Membrane Tension–Mediated Growth of Liposomes

Siddharth Deshpande, Sreekar Wunnava, David Hueting, Cees Dekker*

*Corresponding author for this work

Research output: Contribution to journalArticleAcademicpeer-review

37 Citations (Scopus)


Recent years have seen a tremendous interest in the bottom-up reconstitution of minimal biomolecular systems, with the ultimate aim of creating an autonomous synthetic cell. One of the universal features of living systems is cell growth, where the cell membrane expands through the incorporation of newly synthesized lipid molecules. Here, the gradual tension-mediated growth of cell-sized (≈10 µm) giant unilamellar vesicles (GUVs) is demonstrated, to which nanometer-sized (≈30 nm) small unilamellar vesicles (SUVs) are provided, that act as a lipid source. By putting tension on the GUV membranes through a transmembrane osmotic pressure, SUV–GUV fusion events are promoted and substantial growth of the GUV is caused, even up to doubling its volume. Thus, experimental evidence is provided that membrane tension alone is sufficient to bring about membrane fusion and growth is demonstrated for both pure phospholipid liposomes and for hybrid vesicles with a mixture of phospholipids and fatty acids. The results show that growth of liposomes can be realized in a protein-free minimal system, which may find useful applications in achieving autonomous synthetic cells that are capable of undergoing a continuous growth–division cycle.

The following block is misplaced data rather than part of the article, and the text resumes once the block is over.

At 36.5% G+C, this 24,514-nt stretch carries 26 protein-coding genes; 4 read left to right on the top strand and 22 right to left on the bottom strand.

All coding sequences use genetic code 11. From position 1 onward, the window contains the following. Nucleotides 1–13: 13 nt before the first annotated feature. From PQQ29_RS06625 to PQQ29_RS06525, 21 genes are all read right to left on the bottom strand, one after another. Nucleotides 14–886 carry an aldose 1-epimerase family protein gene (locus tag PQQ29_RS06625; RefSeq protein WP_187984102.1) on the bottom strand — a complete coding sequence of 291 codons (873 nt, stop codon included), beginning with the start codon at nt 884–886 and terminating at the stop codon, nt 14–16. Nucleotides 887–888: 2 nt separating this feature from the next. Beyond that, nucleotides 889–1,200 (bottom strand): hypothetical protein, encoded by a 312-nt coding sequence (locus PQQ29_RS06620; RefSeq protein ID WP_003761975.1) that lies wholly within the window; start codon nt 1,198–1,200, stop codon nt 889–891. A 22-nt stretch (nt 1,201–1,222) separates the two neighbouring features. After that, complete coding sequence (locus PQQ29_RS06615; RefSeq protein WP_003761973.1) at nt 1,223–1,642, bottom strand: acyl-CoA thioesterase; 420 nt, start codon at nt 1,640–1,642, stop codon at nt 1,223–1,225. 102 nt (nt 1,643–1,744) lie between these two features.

Original languageEnglish
Article number1902898
Issue number38
Publication statusPublished - 18 Sept 2019
Externally publishedYes


  • growth
  • hybrid vesicles
  • liposomes
  • membrane fusion
  • membrane tension
  • microfluidics
  • synthetic cells


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